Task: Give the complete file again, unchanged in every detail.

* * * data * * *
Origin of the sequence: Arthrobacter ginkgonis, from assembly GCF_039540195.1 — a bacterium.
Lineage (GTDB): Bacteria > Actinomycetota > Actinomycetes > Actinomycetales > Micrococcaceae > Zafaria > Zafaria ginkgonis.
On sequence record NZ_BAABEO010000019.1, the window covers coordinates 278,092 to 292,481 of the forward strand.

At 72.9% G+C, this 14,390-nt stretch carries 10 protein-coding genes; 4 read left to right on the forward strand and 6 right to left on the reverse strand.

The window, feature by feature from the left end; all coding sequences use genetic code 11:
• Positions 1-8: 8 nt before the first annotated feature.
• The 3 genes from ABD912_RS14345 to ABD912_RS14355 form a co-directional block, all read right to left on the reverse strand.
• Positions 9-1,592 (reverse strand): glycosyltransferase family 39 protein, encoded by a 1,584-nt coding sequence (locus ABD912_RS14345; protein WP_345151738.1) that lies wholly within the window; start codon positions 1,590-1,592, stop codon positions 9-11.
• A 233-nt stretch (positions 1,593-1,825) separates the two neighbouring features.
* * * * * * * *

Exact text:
Origin of the sequence: Arthrobacter ginkgonis, from assembly GCF_039540195.1 — a bacterium.
Lineage (GTDB): Bacteria > Actinomycetota > Actinomycetes > Actinomycetales > Micrococcaceae > Zafaria > Zafaria ginkgonis.
On sequence record NZ_BAABEO010000019.1, the window covers coordinates 278,092 to 292,481 of the forward strand.

At 72.9% G+C, this 14,390-nt stretch carries 10 protein-coding genes; 4 read left to right on the forward strand and 6 right to left on the reverse strand.

The window, feature by feature from the left end; all coding sequences use genetic code 11:
• Positions 1-8: 8 nt before the first annotated feature.
• The 3 genes from ABD912_RS14345 to ABD912_RS14355 form a co-directional block, all read right to left on the reverse strand.
• Positions 9-1,592 (reverse strand): glycosyltransferase family 39 protein, encoded by a 1,584-nt coding sequence (locus ABD912_RS14345; protein WP_345151738.1) that lies wholly within the window; start codon positions 1,590-1,592, stop codon positions 9-11.
• A 233-nt stretch (positions 1,593-1,825) separates the two neighbouring features.